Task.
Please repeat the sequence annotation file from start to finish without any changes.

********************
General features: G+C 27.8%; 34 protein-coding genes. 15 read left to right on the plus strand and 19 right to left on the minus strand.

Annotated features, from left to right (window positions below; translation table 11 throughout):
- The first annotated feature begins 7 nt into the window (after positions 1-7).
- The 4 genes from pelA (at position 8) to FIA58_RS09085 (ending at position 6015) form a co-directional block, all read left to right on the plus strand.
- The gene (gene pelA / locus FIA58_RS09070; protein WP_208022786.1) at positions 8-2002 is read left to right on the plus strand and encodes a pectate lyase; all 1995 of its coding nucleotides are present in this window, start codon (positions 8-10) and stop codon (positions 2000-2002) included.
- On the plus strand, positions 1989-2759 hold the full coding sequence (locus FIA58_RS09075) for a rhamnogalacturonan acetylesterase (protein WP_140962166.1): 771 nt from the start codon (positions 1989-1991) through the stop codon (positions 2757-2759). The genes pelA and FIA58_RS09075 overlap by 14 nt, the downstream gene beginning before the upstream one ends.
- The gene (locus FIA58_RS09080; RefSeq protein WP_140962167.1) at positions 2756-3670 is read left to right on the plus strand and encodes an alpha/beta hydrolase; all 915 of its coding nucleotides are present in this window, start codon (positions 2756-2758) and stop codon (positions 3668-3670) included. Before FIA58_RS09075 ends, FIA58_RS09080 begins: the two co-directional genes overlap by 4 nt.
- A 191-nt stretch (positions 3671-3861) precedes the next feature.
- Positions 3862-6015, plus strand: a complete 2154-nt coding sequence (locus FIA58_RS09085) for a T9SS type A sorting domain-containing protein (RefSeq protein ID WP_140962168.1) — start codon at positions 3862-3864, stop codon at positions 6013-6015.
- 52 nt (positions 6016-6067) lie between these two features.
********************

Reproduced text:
General features: G+C 27.8%; 34 protein-coding genes. 15 read left to right on the plus strand and 19 right to left on the minus strand.

Annotated features, from left to right (window positions below; translation table 11 throughout):
- The first annotated feature begins 7 nt into the window (after positions 1-7).
- The 4 genes from pelA (at position 8) to FIA58_RS09085 (ending at position 6015) form a co-directional block, all read left to right on the plus strand.
- The gene (gene pelA / locus FIA58_RS09070; protein WP_208022786.1) at positions 8-2002 is read left to right on the plus strand and encodes a pectate lyase; all 1995 of its coding nucleotides are present in this window, start codon (positions 8-10) and stop codon (positions 2000-2002) included.
- On the plus strand, positions 1989-2759 hold the full coding sequence (locus FIA58_RS09075) for a rhamnogalacturonan acetylesterase (protein WP_140962166.1): 771 nt from the start codon (positions 1989-1991) through the stop codon (positions 2757-2759). The genes pelA and FIA58_RS09075 overlap by 14 nt, the downstream gene beginning before the upstream one ends.
- The gene (locus FIA58_RS09080; RefSeq protein WP_140962167.1) at positions 2756-3670 is read left to right on the plus strand and encodes an alpha/beta hydrolase; all 915 of its coding nucleotides are present in this window, start codon (positions 2756-2758) and stop codon (positions 3668-3670) included. Before FIA58_RS09075 ends, FIA58_RS09080 begins: the two co-directional genes overlap by 4 nt.
- A 191-nt stretch (positions 3671-3861) precedes the next feature.
- Positions 3862-6015, plus strand: a complete 2154-nt coding sequence (locus FIA58_RS09085) for a T9SS type A sorting domain-containing protein (RefSeq protein ID WP_140962168.1) — start codon at positions 3862-3864, stop codon at positions 6013-6015.
- 52 nt (positions 6016-6067) lie between these two features.